If you're like me, there are some devices on the network where you don't really care if they keep working or not.  Perhaps there are some where you actually want them to keep working, even if the VPN stops (Netflix?).  And there are probably a couple where you want them to stop working the second the VPN goes down.

If you search you will find lots of VPN monitoring programs that purport to kill programs upon VPN disconnect.  However, not one of these will work if you've set up your VPN in your router, because they can't see the VPN at all.  All those programs can see is your router, so they cannot tell if the router has lost the VPN connection, so they cannot work as advertised. 

So, those of us who have the VPN in the router have to implement the kill switch in the router.  Fortunately, OpenVPN on DD-WRT can do this.

To prevent a machine from accessing the net when the VPN is not working:

-  Make sure the device you want to block has a static IP address
-  Go to DD-WRT home page
-  Go to Administration
-  Go to Commands
-  Paste the following command in to the "Commands" box:

iptables -I FORWARD -s <ip-address> -o $(nvram get wan_iface) -j DROP 

-  Replace <ip-address> with the static IP of the device you want to STOP working if the VPN dies.
-  Click "Save Firewall"

To delete this rule later, click the "Edit" button (which will show up after the save), delete the command and click "Save Firewall" again.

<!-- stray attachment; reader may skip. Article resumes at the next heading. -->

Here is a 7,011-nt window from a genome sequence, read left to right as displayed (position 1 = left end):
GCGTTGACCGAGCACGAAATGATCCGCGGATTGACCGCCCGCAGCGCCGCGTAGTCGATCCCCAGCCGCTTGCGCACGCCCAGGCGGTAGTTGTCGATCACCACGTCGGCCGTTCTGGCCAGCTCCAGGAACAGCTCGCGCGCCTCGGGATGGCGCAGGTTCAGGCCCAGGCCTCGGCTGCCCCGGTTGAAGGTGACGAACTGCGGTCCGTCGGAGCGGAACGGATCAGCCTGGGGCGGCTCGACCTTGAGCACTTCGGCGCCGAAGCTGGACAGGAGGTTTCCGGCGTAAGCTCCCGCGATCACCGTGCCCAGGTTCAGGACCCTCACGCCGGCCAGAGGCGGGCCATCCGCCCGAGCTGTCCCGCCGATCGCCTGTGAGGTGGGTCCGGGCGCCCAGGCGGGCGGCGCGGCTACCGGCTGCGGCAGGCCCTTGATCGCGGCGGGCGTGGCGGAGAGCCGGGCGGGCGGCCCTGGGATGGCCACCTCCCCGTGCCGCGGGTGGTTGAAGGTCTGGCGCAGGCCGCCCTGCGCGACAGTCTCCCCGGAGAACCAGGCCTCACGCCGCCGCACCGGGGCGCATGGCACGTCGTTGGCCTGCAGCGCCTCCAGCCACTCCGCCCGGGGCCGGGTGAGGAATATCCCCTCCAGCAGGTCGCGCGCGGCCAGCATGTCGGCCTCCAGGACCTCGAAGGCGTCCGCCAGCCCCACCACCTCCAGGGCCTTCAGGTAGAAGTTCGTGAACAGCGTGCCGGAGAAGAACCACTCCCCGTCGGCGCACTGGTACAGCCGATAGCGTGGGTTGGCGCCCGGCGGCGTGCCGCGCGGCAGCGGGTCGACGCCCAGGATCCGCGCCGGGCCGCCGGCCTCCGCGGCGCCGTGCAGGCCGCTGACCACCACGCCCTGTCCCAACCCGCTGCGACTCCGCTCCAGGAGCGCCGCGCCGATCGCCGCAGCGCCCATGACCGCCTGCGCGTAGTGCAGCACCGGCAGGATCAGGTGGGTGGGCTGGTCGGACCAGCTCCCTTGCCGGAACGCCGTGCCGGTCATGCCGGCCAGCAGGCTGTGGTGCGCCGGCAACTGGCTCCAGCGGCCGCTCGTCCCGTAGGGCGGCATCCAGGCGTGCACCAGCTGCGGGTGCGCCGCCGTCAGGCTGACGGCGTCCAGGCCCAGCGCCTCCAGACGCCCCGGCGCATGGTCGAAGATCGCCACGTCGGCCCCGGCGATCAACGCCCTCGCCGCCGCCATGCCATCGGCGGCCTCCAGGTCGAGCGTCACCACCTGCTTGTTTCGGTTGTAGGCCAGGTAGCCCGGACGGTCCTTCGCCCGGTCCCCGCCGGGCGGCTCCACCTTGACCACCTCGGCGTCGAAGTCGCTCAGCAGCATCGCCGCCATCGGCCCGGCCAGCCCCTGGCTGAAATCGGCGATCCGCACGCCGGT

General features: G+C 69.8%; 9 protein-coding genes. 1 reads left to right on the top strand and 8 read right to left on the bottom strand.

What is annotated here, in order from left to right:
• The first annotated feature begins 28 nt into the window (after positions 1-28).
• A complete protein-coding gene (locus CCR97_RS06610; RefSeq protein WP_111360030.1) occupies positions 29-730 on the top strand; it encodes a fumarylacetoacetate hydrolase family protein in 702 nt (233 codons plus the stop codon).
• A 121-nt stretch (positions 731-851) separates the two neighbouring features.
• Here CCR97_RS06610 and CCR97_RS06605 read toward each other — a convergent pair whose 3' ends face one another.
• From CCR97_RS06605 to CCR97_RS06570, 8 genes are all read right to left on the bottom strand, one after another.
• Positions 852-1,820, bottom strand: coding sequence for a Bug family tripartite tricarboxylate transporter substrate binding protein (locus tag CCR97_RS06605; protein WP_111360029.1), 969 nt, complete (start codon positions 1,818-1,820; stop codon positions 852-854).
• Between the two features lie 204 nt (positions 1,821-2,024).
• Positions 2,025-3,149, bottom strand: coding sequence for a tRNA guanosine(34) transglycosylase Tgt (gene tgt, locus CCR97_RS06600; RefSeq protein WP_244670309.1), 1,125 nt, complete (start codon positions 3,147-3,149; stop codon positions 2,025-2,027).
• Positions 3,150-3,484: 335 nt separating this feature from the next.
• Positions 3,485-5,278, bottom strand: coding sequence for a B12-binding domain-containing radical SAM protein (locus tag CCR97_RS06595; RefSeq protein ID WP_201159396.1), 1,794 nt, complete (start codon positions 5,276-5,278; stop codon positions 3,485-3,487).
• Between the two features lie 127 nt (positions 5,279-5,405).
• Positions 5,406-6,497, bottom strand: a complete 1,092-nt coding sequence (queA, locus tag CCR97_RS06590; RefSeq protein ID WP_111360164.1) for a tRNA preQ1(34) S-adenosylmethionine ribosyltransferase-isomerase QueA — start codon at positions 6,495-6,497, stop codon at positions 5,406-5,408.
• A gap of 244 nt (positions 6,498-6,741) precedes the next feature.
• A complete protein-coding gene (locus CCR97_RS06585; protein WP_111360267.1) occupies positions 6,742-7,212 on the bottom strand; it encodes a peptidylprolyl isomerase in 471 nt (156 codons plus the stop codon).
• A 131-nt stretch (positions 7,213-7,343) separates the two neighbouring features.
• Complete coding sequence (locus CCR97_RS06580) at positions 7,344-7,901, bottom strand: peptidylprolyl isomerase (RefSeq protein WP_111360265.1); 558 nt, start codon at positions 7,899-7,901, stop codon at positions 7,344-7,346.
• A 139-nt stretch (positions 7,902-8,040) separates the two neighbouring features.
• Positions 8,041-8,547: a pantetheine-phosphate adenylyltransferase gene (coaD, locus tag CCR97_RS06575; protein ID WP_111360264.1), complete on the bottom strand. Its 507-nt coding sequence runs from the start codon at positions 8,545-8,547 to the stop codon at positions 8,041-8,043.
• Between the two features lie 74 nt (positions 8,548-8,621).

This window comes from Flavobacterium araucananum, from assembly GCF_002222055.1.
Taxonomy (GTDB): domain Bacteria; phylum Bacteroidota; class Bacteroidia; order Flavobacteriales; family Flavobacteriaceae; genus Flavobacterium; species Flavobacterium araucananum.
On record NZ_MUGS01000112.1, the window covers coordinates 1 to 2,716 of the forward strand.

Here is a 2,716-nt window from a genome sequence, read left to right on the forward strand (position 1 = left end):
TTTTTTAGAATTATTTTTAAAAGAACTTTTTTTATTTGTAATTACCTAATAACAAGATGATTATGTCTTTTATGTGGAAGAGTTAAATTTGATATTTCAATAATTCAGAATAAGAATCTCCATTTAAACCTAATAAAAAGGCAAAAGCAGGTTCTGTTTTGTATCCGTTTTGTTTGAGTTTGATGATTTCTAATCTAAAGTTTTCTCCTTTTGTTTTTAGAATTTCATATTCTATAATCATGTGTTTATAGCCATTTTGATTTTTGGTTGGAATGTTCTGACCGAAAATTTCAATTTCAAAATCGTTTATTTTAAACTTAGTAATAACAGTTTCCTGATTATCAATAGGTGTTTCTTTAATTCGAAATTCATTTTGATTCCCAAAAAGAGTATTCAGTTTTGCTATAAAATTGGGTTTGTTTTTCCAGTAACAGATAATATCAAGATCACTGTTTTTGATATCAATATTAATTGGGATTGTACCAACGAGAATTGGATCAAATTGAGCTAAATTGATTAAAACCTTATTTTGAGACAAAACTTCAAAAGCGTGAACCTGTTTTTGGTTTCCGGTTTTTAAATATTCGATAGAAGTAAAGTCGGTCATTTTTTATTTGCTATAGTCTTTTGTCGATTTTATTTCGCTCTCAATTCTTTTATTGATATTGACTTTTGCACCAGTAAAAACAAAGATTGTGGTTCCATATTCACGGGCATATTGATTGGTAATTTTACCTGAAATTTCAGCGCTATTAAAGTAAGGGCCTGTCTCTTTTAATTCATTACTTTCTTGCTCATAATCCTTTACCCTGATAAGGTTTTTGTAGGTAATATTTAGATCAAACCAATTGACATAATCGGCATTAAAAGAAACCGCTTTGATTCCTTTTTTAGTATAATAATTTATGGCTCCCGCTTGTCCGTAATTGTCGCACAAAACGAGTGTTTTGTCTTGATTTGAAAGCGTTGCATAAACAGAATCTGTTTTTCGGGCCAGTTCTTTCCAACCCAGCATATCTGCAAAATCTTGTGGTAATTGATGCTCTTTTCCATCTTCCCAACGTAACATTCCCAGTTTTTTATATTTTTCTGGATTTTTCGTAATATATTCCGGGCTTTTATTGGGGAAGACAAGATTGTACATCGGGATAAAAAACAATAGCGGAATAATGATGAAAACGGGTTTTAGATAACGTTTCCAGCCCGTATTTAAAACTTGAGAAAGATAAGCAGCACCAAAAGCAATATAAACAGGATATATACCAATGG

To test, go to Services/VPN and disable the OpenVPN client, then click Save and Apply Settings, in that order.  The blocked machine should lose all internet access (but not local LAN access).  Re-enable the VPN to get it back, and you're all set.

I imagine the IP address might also be a subnet range, which would make it capable of blocking a whole range of devices.  I haven't tried it.

Saturday, July 15, 2017

Copying files from a VLC xspf playlist into a new directory

Problem:  You have a nicely curated VLC playlist in xpsf format, and you want to copy those files (and only those files) to a new destination.  Like, your phone or portable device, for a trip or something.

There is a tool called "XSPF Export Tool" out there, done by Gerald at Dragonzero.  It did not work for me.

There is another tool called AmoK Playlist Copy.  It does not support .xspf playlist format.

So what worked for me was:

-  In VLC, save the playlist into *.m3u format, and

-  Use AmoK Playlist Copy to copy the playlist files to a new directory.

Worked perfect for me.

Sunday, July 9, 2017

P.I. Engineering Macroworks 3.1 for X-Keys running impossibly slow under Windows 7

Problem:  Macroworks 3.1 starts to run / respond slower and slower until it pretty much hangs completely.

Note this is for "MacroWorks3g.exe", which is the GUI interface.  MacroWorks3r.exe, which is the system tray utility, doesn't seem to have any problems.

One possible solution: 

-  Exit the GUI (kill it if you have to)
-  Optional:  Exit the system tray utility. 
-  Go to where these files are (likely C:\Program Files (x86)\PI Engineering\MacroWorks 3.1)
-  If necessary, right-click MacroWorks3r.exe, and choose "Run as administrator". 

OK, here's the trick: when you want to access to GUI:

You >must< go to  C:\Program Files (x86)\PI Engineering\MacroWorks 3.1\MacroWorks3g.exe, right-click, and "Run as administrator".  Do this EVERY time you want the GUI.

What will not work: